The city of Columbus has asked the Mississippi Ethics Commission to dismiss a public records complaint The Dispatch filed against it during this year’s municipal elections.
The Dispatch filed the complaint in June against both the city and former registrar Brenda Williams, after Williams preemptively instructed a reporter that she was not allowed to photograph public documents she was inspecting.
On June 2, Isabelle Altman, who was employed as news editor for The Dispatch, visited the registrar’s office in person to inspect campaign finance reports filed by municipal election candidates for the general election. Williams brought her the documents, then told Altman she could look at them but not photograph them. The Dispatch filed the public records complaint against Williams and the city the next day.
In the complaint, The Dispatch cites a Mississippi statute related to elections (23-15-805) that expressly states campaign finance reports are public records.
In the city’s response and motion to dismiss, prepared by City Attorney Jeff Turnage on June 25 in the final days of former mayor Robert Smith’s administration, the city claims the Ethics Commission has no jurisdiction in the matter since the complaint cited an election law and not the Public Records Act itself.
Turnage also notes The Dispatch did not supply a written request for the campaign finance reports, which would have given Williams up to seven working days to supply them. The city has a policy that provides for requiring a written request to inspect or copy public documents, but it is not always required.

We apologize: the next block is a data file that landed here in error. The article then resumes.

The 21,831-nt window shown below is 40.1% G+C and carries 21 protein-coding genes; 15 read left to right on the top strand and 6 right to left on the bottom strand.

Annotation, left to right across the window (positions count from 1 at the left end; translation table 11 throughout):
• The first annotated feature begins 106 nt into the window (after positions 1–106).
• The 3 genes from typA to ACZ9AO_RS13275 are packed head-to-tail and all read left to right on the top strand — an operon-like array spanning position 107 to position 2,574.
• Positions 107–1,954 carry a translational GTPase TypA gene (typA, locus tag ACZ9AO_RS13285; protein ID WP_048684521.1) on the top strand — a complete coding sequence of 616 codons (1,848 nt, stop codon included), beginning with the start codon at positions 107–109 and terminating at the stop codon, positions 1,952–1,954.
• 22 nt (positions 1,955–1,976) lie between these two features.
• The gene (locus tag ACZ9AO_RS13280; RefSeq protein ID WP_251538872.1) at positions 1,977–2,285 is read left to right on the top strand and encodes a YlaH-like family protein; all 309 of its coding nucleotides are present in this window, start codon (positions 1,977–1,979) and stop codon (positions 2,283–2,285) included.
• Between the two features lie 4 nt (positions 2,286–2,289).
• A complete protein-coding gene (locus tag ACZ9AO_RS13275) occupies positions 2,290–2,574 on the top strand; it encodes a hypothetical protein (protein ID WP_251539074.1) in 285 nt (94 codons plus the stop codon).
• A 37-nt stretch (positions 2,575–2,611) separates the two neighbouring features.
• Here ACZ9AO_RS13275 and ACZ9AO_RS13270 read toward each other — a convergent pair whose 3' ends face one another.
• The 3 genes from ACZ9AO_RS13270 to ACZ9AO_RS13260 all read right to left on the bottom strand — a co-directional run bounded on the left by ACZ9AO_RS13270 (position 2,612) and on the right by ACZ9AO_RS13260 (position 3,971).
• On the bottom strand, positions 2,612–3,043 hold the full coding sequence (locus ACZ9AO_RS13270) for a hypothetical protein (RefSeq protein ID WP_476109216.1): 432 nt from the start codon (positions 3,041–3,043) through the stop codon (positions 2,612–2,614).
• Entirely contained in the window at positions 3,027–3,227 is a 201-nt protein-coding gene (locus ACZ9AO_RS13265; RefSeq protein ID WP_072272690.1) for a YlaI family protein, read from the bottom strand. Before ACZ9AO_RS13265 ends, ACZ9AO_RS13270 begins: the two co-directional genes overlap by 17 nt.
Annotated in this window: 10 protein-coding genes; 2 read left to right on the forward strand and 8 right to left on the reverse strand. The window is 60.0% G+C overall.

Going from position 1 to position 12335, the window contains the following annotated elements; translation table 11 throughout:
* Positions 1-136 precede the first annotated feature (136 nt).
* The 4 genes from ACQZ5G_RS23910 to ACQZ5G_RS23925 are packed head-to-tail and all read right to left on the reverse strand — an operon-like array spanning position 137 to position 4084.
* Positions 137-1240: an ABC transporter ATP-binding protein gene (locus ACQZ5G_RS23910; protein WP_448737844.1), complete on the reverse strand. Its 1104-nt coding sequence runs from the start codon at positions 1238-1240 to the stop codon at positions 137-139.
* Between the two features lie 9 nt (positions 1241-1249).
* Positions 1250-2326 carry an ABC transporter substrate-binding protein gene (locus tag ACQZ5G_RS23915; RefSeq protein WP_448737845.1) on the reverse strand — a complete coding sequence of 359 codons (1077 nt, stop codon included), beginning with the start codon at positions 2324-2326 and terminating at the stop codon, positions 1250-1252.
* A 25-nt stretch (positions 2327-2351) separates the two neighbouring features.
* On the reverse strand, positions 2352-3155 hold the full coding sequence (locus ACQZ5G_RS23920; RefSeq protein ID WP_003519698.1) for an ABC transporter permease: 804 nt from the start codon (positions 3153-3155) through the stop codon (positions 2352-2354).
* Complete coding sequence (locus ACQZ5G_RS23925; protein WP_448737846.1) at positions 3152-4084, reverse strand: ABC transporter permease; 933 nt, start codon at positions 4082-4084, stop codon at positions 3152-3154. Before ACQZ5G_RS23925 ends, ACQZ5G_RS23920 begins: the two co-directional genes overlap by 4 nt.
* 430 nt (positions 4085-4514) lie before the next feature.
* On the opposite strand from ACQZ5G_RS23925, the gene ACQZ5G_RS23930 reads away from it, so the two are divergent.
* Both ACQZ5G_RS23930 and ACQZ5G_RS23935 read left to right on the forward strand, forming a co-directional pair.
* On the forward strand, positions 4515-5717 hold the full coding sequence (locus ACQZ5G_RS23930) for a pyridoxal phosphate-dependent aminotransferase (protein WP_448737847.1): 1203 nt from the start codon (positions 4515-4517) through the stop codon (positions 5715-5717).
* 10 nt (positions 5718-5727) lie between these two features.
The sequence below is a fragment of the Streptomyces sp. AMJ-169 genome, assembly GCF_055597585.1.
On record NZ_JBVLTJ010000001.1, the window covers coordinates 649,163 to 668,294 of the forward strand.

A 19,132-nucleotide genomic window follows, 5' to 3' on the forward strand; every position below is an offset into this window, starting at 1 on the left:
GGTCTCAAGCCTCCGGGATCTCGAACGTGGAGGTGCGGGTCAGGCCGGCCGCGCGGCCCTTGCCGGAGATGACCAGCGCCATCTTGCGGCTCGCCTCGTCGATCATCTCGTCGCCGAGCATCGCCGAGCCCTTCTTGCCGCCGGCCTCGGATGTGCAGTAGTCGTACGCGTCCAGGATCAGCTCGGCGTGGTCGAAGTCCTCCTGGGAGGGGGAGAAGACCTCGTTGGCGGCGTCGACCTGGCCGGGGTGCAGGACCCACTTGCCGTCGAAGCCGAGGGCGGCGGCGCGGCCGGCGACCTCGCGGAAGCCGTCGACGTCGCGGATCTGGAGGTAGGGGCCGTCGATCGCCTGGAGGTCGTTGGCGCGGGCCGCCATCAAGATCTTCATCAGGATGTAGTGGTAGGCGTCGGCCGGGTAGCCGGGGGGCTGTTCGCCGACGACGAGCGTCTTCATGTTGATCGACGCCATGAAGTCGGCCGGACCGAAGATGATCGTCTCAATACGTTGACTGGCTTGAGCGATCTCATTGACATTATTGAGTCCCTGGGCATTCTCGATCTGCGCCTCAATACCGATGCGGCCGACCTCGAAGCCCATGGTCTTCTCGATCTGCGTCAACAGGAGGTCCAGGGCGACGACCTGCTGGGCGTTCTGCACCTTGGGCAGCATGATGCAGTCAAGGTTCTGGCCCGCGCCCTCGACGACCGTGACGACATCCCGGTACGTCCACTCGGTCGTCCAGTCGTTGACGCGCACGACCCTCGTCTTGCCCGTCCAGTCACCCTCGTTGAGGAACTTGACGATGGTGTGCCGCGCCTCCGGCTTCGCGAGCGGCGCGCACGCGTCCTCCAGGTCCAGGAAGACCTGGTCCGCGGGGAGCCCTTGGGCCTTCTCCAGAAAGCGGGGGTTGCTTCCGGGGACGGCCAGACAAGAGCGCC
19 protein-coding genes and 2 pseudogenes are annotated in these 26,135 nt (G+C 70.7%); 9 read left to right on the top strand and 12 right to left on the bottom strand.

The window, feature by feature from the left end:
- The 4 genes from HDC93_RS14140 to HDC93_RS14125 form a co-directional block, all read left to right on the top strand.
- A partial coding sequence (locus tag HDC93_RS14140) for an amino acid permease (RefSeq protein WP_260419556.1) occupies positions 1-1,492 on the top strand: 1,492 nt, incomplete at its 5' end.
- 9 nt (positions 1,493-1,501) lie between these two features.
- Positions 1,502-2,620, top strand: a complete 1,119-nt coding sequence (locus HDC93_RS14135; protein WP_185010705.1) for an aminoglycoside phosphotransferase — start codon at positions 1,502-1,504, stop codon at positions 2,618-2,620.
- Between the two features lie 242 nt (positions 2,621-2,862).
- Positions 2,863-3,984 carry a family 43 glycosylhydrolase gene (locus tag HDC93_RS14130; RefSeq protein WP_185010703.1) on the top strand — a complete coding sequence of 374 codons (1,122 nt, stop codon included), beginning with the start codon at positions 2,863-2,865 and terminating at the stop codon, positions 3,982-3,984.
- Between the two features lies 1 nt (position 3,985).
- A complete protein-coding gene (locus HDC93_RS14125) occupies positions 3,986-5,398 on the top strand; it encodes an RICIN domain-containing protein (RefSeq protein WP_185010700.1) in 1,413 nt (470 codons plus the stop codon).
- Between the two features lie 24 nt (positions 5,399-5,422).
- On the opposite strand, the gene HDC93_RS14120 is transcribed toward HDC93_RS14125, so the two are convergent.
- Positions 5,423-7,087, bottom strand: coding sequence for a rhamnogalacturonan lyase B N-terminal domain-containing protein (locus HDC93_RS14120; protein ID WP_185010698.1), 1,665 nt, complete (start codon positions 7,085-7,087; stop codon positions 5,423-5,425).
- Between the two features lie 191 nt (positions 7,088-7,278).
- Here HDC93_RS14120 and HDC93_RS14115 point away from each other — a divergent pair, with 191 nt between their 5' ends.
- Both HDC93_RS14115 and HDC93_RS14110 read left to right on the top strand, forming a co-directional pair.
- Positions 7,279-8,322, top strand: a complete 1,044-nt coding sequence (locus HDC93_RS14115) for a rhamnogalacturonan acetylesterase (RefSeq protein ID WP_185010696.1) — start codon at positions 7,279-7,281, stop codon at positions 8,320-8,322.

Williams did not mention or require a written request from Altman on June 2. She also provided no reason for her instruction not to photograph the documents.
“Ms. Williams gave the complainant all the time she needed to copy down what was in the records using a pen and paper,” Turnage wrote in the city’s response. “While ordinarily there would be no logical reason to prohibit a photograph of a public document, in the absence of a written request, the complaint is not ripe for adjudication.”
Turnage also notes The Dispatch’s endorsement of then mayoral candidate Keith Gaskin, which printed June 6, four days after Altman inspected the records, as a contributing factor for Williams’ denying the reporter the right to photograph the documents.
“Right or wrong, Ms. Williams felt that Ms. Altman’s presence, taking pictures in the same room where absentee voting was ongoing, might well have an intimidating effect on electors voting absentee,” the response reads.
In its complaint, The Dispatch notes a similar instance in 2019 where Trotter Convention Center Director Rogena Bonner attempted to deny Dispatch managing editor Zack Plair the right to photograph rental agreements he was inspecting.
In that case, Plair had submitted a written request to inspect the documents and arrived at Trotter Convention Center at a time set by Bonner. Plair pulled out his cell phone to photograph the documents, and Bonner instructed him he wasn’t allowed. When Plair told Bonner the law did allow it and he took the photographs anyway, Bonner called the police.
Plair was arrested several days later for the incident and faces misdemeanor charges that are still pending.
The Dispatch claims both instances together “establish a pattern of city policy that effectively denies adequate access to public documents for no clear reason under the law.”
Turnage, in the city’s response, argues the 2019 Trotter incident is not relevant, since Plair did take photos of the rental agreements and The Dispatch published them.
Editor’s note: The Dispatch received a copy of the city’s response approximately a week after city attorney Turnage submitted it but failed to report on it at the time. This delayed report was published as soon as we recognized the oversight.